11.1 Active Directory


DNS on Windows 2000, 2nd Edition
By Matt Larson, Cricket Liu
Table of Contents
Chapter 11.  New DNS Features in Windows 2000

11.1 Active Directory

Active Directory is the major new feature of Windows 2000. It's a hierarchical database of information about all objects in the network: computers, printers, users, and so on. Both users and computers access the information in Active Directory. The Active Directory database is partitioned into domains for administrative purposes, and one or more domain controllers store information about particular domains. (Compare this to DNS's namespace, which is partitioned into zones, with one or more name servers authoritative for each zone.) The most important fact about Active Directory for our purposes is that it is integrated tightly with DNS. For moremuch moreinformation about Active Directory, see Windows 2000 Active Directory by Alistair G. Lowe-Norris (O'Reilly).

11.1.1 Active Directory Domain Names

The most obvious connection between Active Directory and DNS is the naming of domainsActive Directory domains, that is. In the past, under Windows NT, domain names followed the NetBIOS host-naming rules: names consisted of a single label (i.e., no dots) and could contain letters , digits, and limited punctuation. Most Windows dialog boxes forced domain-name input to uppercase, so while they were case-insensitive, you usually saw domain names written in all uppercase. For example, Movie University's Windows NT domain name was MOVIEU .

With Windows 2000, all Active Directory domain names are DNS domain names, butand this is importantnot every DNS domain name is an Active Directory domain name. [1] So while an organization's Active Directory namespace resembles its DNS namespace, the two don't have to be and probably won't be identical. While it's beyond the scope of this book to give an exhaustive explanation of Active Directory namespace design, we can give you some examples to clarify the connection between the naming of Active Directory domains and DNS domains.

[1] And every square is a rectangle, but not all rectangles are squares. All registered mail is certified, but not all certified mail is registered. You get the idea.

Consider Movie University. After reading this far, you're familiar with Movie U.'s DNS namespace: the apex (or top) of the namespace is movie.edu , and there are subdomains named fx.movie.edu , classics.movie.edu , and comedies.movie.edu . This namespace is represented in Figure 11-1.

Now let's talk about Movie U.'s Active Directory namespace. An organization's Active Directory domain names correspond to some of its DNS domain names, and the Active Directory domain at the top of an organization's domain tree usually corresponds to a subdomain of the apex of its DNS namespace. In Movie U.'s case, however, the root of the Active Directory domain tree is the same as the apex of the DNS namespace, movie.edu . Figure 11-1 shows Movie U.'s Active Directory domain tree beside its DNS namespace. Note how the two diverge, though. For various administrative reasons, the folks over in fx.movie.edu need to run their own Active Directory domain. But everyone else at Movie U. is a part of the movie.edu Active Directory domain, even though individual hosts fall into different DNS domains.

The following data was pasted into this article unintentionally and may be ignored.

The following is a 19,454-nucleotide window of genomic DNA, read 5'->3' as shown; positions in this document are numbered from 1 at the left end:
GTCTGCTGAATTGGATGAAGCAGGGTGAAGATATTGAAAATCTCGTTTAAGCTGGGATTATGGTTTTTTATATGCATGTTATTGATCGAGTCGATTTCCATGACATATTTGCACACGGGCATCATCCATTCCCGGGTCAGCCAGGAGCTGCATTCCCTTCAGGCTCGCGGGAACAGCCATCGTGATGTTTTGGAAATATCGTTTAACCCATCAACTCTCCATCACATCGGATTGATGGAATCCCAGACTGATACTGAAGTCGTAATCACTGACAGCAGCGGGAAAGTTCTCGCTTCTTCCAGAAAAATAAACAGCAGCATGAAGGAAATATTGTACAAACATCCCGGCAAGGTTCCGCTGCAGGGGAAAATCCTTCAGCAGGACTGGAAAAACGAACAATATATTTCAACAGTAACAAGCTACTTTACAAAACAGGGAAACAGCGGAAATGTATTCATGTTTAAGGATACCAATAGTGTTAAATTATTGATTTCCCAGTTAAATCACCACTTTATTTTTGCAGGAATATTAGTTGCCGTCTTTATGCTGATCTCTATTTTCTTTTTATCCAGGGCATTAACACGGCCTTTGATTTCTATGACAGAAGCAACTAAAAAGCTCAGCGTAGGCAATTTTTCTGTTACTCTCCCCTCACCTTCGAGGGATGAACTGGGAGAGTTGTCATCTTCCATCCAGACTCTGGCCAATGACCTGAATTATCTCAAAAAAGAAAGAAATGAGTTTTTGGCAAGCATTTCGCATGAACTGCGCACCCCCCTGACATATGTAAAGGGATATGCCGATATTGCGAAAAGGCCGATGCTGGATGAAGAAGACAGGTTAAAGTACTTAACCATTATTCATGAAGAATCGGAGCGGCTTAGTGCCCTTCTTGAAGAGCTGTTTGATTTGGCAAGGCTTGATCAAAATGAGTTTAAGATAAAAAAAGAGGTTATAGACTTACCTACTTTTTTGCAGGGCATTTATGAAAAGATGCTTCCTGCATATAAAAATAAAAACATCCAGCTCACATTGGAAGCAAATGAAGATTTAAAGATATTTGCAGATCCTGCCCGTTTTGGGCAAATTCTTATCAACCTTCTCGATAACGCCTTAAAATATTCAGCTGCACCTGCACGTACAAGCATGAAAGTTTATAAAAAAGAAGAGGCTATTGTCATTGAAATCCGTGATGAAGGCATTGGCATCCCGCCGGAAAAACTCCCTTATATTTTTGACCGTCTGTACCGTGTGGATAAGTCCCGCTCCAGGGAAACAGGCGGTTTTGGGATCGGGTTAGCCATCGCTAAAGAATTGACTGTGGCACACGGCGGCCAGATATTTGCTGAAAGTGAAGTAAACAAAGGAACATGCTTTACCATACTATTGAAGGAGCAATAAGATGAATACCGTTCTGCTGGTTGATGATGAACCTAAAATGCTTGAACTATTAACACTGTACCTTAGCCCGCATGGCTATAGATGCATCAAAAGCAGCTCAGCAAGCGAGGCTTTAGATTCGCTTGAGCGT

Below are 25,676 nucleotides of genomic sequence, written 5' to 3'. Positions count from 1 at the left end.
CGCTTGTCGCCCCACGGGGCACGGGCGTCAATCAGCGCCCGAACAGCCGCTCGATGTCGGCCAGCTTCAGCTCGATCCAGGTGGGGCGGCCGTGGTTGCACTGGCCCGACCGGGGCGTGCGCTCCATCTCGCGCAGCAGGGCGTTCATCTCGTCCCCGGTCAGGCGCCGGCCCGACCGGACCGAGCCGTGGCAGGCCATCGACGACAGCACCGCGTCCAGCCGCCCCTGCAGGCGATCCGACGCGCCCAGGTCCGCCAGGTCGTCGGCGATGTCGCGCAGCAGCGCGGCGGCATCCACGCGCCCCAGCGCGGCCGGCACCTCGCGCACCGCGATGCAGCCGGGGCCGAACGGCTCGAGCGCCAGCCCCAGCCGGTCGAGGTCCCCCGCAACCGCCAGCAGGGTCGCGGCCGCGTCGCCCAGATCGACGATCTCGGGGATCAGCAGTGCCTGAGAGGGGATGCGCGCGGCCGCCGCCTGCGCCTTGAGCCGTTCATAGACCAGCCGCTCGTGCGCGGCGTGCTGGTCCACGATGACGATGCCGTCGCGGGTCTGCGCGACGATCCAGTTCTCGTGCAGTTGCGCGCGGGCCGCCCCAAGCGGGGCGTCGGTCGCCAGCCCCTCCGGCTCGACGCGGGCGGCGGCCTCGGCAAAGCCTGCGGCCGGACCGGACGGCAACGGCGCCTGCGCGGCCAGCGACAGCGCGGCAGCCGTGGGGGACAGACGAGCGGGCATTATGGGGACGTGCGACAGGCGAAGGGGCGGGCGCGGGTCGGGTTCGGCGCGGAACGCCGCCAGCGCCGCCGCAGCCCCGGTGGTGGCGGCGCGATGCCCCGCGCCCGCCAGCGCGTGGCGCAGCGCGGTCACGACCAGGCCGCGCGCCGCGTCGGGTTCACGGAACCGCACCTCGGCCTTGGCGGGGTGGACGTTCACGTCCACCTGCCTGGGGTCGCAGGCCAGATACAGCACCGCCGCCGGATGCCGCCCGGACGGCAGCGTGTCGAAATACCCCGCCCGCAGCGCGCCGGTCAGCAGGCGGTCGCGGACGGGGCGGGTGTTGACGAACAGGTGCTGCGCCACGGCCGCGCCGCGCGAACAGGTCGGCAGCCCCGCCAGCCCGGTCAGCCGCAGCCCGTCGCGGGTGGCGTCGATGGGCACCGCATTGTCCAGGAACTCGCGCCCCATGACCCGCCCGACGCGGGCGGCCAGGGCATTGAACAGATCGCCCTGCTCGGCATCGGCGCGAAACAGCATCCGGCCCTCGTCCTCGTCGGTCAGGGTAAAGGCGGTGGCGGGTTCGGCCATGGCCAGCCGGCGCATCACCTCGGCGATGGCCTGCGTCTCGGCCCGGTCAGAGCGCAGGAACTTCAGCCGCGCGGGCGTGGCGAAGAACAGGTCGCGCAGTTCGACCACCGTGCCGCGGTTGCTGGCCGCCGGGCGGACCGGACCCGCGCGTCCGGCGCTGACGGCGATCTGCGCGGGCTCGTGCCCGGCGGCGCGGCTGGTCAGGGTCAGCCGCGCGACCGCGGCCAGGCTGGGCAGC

Figure 11-1. Movie University's namespace

11.1.2 DNS as Location Broker

You may be wondering why Active Directory domain names are DNS domain names. The answer is that Windows 2000 systems (running in native mode) use DNS as a location broker ; that is, to find services. Previous versions of Windows used NetBIOS to find domain controllers, but Windows 2000 hosts use DNS. Take the case of a Windows 2000 Professional host at Movie U. that's been joined to the movie.edu Active Directory domain. When this system boots up, it sends a series of DNS queries to its configured name server to find a domain controller for the movie.edu domain. The SRV resource record

The particular query sent by the Windows 2000 client is for a resource record type you may not have heard of: the SRV (service location) record. The SRV record, introduced in RFC 2782, is a general mechanism for locating services. Before we can talk in detail about exactly how a Windows 2000 client finds its domain controller using SRV records, we need to describe the SRV record itself.

Locating a service or a particular type of server within a zone is a difficult problem if you don't know which host it runs on. Some zone administrators have attempted to solve this problem by using service-specific aliases in their zones. For example, at Movie U. we created the alias ftp.movie.edu and pointed it to the domain name of the host that runs our FTP archive:

 ftp.movie.edu.    IN    CNAME    plan9.fx.movie.edu. 

This makes it easy for people to guess a domain name that will get them to our FTP archive and separates the domain name people use to access the archive from the domain name of the host on which it runs. If we were to move the archive to a different host, we could simply change the CNAME record.

Another option, for clients that understand it, is the SRV record. In addition to simply allowing a client to locate the host on which a particular service runs, SRV provides powerful features that allow zone administrators to distribute load and provide backup services, similar to what the MX record provides.

A unique aspect of the SRV record is the format of the domain name to which it's attached. Like the service-specific aliases described earlier, the domain name an SRV record is attached to gives the name of the service sought, but it also includes the protocol it runs over, concatenated with a domain name. The labels representing the service name and the protocol begin with an underscore to distinguish them from labels in the domain name of a host. So, for example: